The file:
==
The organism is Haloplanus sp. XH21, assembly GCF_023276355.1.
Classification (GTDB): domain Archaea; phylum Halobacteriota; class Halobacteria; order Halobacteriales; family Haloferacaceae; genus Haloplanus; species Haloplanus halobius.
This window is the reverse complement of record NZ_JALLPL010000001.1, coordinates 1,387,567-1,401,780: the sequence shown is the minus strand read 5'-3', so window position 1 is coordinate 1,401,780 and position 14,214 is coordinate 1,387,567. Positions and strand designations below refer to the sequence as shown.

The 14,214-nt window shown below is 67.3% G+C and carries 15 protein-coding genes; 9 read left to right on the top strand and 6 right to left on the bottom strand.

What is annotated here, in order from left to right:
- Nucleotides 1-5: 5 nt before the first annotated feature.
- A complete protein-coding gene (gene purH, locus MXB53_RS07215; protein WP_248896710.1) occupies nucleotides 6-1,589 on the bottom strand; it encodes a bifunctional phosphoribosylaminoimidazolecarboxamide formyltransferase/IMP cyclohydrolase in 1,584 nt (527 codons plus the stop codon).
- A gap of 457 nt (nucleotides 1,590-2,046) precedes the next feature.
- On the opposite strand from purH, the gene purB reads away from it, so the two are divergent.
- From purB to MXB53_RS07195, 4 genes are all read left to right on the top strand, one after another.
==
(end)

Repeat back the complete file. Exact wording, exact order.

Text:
The organism is Haloplanus sp. XH21, assembly GCF_023276355.1.
Classification (GTDB): domain Archaea; phylum Halobacteriota; class Halobacteria; order Halobacteriales; family Haloferacaceae; genus Haloplanus; species Haloplanus halobius.
This window is the reverse complement of record NZ_JALLPL010000001.1, coordinates 1,387,567-1,401,780: the sequence shown is the minus strand read 5'-3', so window position 1 is coordinate 1,401,780 and position 14,214 is coordinate 1,387,567. Positions and strand designations below refer to the sequence as shown.

The 14,214-nt window shown below is 67.3% G+C and carries 15 protein-coding genes; 9 read left to right on the top strand and 6 right to left on the bottom strand.

What is annotated here, in order from left to right:
- Nucleotides 1-5: 5 nt before the first annotated feature.
- A complete protein-coding gene (gene purH, locus MXB53_RS07215; protein WP_248896710.1) occupies nucleotides 6-1,589 on the bottom strand; it encodes a bifunctional phosphoribosylaminoimidazolecarboxamide formyltransferase/IMP cyclohydrolase in 1,584 nt (527 codons plus the stop codon).
- A gap of 457 nt (nucleotides 1,590-2,046) precedes the next feature.
- On the opposite strand from purH, the gene purB reads away from it, so the two are divergent.
- From purB to MXB53_RS07195, 4 genes are all read left to right on the top strand, one after another.